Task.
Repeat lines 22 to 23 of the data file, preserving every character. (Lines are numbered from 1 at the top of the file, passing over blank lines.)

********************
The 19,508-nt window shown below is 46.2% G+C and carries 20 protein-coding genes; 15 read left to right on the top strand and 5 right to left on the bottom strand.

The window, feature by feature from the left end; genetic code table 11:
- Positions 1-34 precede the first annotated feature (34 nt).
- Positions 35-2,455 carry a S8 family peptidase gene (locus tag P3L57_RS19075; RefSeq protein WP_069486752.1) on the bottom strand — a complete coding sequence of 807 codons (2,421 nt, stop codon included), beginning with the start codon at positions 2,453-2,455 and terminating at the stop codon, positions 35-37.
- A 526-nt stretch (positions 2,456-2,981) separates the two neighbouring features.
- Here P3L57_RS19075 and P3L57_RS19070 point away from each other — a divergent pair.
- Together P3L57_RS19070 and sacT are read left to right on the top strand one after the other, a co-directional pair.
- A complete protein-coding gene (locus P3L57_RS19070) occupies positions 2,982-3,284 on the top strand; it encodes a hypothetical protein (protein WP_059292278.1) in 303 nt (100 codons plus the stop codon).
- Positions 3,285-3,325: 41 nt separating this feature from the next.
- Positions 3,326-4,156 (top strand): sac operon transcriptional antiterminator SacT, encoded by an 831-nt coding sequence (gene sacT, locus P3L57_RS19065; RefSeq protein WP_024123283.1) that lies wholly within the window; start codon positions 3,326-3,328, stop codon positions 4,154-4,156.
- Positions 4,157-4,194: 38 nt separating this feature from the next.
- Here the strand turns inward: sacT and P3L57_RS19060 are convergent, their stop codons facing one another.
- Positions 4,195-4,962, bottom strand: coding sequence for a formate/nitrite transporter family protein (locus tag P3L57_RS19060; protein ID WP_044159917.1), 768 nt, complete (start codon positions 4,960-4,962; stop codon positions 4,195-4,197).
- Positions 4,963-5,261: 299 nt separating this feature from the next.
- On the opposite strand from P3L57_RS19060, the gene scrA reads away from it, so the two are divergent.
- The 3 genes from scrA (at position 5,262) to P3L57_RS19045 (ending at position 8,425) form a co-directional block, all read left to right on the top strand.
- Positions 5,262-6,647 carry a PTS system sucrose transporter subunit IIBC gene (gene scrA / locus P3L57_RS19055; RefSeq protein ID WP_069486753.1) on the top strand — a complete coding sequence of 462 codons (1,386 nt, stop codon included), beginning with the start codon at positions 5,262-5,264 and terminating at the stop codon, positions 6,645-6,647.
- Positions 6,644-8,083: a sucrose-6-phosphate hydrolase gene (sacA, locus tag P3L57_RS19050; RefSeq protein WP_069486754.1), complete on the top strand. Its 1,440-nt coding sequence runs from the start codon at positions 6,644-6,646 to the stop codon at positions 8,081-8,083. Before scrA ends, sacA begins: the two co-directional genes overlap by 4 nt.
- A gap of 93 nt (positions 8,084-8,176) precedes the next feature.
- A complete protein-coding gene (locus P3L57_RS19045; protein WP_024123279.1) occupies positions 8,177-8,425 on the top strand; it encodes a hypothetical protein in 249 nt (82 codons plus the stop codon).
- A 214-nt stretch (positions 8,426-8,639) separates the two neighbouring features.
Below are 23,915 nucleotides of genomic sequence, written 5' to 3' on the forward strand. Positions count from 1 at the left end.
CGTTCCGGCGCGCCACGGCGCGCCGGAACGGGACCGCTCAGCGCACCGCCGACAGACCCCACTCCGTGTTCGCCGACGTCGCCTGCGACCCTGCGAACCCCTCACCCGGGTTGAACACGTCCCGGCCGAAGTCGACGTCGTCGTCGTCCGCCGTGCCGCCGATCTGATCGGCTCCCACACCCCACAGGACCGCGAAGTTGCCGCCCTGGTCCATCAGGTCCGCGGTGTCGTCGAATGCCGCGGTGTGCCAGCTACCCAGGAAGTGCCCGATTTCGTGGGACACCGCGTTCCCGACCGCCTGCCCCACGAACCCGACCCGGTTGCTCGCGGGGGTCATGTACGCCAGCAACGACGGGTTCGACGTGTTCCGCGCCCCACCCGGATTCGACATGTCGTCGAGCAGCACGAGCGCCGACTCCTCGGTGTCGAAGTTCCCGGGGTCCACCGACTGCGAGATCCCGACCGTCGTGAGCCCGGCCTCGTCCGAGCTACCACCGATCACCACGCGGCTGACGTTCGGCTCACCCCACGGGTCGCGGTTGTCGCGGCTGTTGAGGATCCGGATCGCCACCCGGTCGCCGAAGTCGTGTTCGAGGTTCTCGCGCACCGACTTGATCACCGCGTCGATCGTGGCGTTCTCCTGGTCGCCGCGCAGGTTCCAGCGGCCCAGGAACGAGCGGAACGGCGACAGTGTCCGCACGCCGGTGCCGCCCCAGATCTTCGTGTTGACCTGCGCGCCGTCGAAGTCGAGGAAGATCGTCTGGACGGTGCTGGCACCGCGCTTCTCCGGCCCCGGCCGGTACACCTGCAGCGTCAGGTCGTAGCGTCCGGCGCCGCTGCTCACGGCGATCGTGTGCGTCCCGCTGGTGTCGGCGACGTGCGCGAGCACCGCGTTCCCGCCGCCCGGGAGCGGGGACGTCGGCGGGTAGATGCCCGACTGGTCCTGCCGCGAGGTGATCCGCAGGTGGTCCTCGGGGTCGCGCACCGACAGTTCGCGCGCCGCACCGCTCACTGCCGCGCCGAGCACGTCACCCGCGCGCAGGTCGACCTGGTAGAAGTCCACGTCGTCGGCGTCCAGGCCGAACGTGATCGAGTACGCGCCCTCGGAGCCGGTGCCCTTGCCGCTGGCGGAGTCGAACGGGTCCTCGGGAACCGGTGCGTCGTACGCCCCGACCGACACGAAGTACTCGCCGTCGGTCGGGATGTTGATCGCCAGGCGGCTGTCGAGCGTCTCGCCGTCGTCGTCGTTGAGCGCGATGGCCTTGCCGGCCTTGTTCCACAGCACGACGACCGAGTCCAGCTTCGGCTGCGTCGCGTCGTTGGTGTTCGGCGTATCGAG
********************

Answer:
Below are 23,915 nucleotides of genomic sequence, written 5' to 3' on the forward strand. Positions count from 1 at the left end.
CGTTCCGGCGCGCCACGGCGCGCCGGAACGGGACCGCTCAGCGCACCGCCGACAGACCCCACTCCGTGTTCGCCGACGTCGCCTGCGACCCTGCGAACCCCTCACCCGGGTTGAACACGTCCCGGCCGAAGTCGACGTCGTCGTCGTCCGCCGTGCCGCCGATCTGATCGGCTCCCACACCCCACAGGACCGCGAAGTTGCCGCCCTGGTCCATCAGGTCCGCGGTGTCGTCGAATGCCGCGGTGTGCCAGCTACCCAGGAAGTGCCCGATTTCGTGGGACACCGCGTTCCCGACCGCCTGCCCCACGAACCCGACCCGGTTGCTCGCGGGGGTCATGTACGCCAGCAACGACGGGTTCGACGTGTTCCGCGCCCCACCCGGATTCGACATGTCGTCGAGCAGCACGAGCGCCGACTCCTCGGTGTCGAAGTTCCCGGGGTCCACCGACTGCGAGATCCCGACCGTCGTGAGCCCGGCCTCGTCCGAGCTACCACCGATCACCACGCGGCTGACGTTCGGCTCACCCCACGGGTCGCGGTTGTCGCGGCTGTTGAGGATCCGGATCGCCACCCGGTCGCCGAAGTCGTGTTCGAGGTTCTCGCGCACCGACTTGATCACCGCGTCGATCGTGGCGTTCTCCTGGTCGCCGCGCAGGTTCCAGCGGCCCAGGAACGAGCGGAACGGCGACAGTGTCCGCACGCCGGTGCCGCCCCAGATCTTCGTGTTGACCTGCGCGCCGTCGAAGTCGAGGAAGATCGTCTGGACGGTGCTGGCACCGCGCTTCTCCGGCCCCGGCCGGTACACCTGCAGCGTCAGGTCGTAGCGTCCGGCGCCGCTGCTCACGGCGATCGTGTGCGTCCCGCTGGTGTCGGCGACGTGCGCGAGCACCGCGTTCCCGCCGCCCGGGAGCGGGGACGTCGGCGGGTAGATGCCCGACTGGTCCTGCCGCGAGGTGATCCGCAGGTGGTCCTCGGGGTCGCGCACCGACAGTTCGCGCGCCGCACCGCTCACTGCCGCGCCGAGCACGTCACCCGCGCGCAGGTCGACCTGGTAGAAGTCCACGTCGTCGGCGTCCAGGCCGAACGTGATCGAGTACGCGCCCTCGGAGCCGGTGCCCTTGCCGCTGGCGGAGTCGAACGGGTCCTCGGGAACCGGTGCGTCGTACGCCCCGACCGACACGAAGTACTCGCCGTCGGTCGGGATGTTGATCGCCAGGCGGCTGTCGAGCGTCTCGCCGTCGTCGTCGTTGAGCGCGATGGCCTTGCCGGCCTTGTTCCACAGCACGACGACCGAGTCCAGCTTCGGCTGCGTCGCGTCGTTGGTGTTCGGCGTATCGAG